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Michigan State study to examine swine industry trends

Andrew Sacks/Getty Images piglets feeding at trough
SWINE RESEARCH: With a $1 million grant, MSU will explore precision livestock needs, public perceptions, and the willingness of farmers, producers and consumers to pay for new technology.
With a $1 million grant, the university will explore precision livestock needs.

With a recently awarded a $1 million USDA-NIFA Agriculture and Food Research Initiative grant, Janice Siegford, Michigan State University Department of Animal Science researcher, is leading a team of researchers and Extension agents to study the advancement of precision farming in the U.S. swine industry.

Beginning in June, the group will start to explore precision livestock needs, public perceptions, and the willingness of farmers, producers and consumers to pay for new technology. The end goal is to determine how new technology is viewed by the swine industry at large, with respect to what is practical and useful for farmers and consumers.

“One of the things that often occurs when researchers work with precision livestock farming is we get really fascinated by all the cool bells and whistles of the technology,” Siegford says.

“We sometimes lose sight of the fact that these processes have to actually go on a farm to be practically used by farmers and be something they can afford. Our focus is to really understand, from the human perspective, what is useful and how valuable the technologies and processes are in reality.”

To achieve this, the team has established a stakeholder advisory group to bounce ideas off.

“Everybody from big swine-breeding companies, who really want to mine this data to help precisely breed and select pigs, to companies like retailers and grocers, to auditing groups that certify animal welfare [are involved],” Siegford says.

“We are going to bring together these partners and ask them what precision livestock farming can do for them. How can they use technology and the data it generates for the aspect of the pork industry that they’re involved with? What do they think are some of the valuable attributes that they’d like to see developed into technology? And we want to make sure that where farmers invest their money is useful to them, as well as results in a product that consumers are OK buying.”

To fully understand the benefits and drawbacks of precision agriculture, Siegford says researchers will focus on two priority areas:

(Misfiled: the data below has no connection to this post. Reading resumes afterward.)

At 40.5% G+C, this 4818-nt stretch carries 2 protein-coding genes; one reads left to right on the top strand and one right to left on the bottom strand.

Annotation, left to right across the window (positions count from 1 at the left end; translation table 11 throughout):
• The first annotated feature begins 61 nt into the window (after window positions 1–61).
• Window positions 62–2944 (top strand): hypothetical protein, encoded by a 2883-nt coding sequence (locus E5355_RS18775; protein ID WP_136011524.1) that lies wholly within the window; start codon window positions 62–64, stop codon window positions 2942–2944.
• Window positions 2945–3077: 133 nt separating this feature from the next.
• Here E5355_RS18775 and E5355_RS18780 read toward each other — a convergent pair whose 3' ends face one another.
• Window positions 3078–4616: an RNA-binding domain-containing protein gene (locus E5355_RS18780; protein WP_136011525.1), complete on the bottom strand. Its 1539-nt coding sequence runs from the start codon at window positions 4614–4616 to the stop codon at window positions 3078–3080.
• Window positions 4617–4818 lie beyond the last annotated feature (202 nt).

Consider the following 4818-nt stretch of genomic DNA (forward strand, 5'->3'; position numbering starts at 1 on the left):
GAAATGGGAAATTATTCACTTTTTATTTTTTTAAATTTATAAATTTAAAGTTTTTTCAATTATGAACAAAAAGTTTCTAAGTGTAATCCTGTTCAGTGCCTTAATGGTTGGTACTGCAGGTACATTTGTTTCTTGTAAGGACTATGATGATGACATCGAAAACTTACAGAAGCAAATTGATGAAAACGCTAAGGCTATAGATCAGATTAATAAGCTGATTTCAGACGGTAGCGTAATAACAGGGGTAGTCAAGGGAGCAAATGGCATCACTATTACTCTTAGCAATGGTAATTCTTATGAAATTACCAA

1. Maintenance of a productive workforce. Livestock farming technology can replace some labor on the farm, including technology to do repetitive work and do it in more detail, but is nowhere near enough.

2. Acquisition of reliable animal health data. An ongoing pressure for the animal agriculture industry is to better monitor the welfare of the animals and show that progress. Precision agriculture allows farmers better data on the health of each animal.

“When I think about precision livestock farming, what I’m talking about is the kind of technology that can help us keep track of an animal as an individual,” Siegford says. “In order to optimize that individual animal’s performance and also its welfare, we're thinking about things that happen at the level of that one animal in real time, collecting the data from that animal, and then processing it to tell us what it means and what actions to take.”

MSU will partner with North Carolina State and Iowa State in key U.S. pork producing states, as well as Scotland's Royal College, which has been conducting social science research with producers in the U.K.

Other collaborators include MSU Animal Science researchers and Extension educators Dale Rozeboom, Juan Steibel, Madonna Benjamin, Dave Thomas and Casey Zangaro.

Ultimately, precision agriculture adoption boils down to cost. Siegford says she hopes this study will provide context on what the industry holds valuable.

“For producers, precision agriculture can be a heavy cost investment, and sometimes because technology moves so rapidly, it can be really hard to decide what to invest in that's still going to be around in five years,” she says. “So, we hope to get a clear picture from farmers about their driving needs and what they see as important. “

The National Institute of Food and Agriculture awards research, education and Extension grants to improve rural economies, increase food production, stimulate the bioeconomy, mitigate impacts of climate variability, address water availability issues, ensure food safety and security, enhance human nutrition, and train the next generation of the agricultural workforce.

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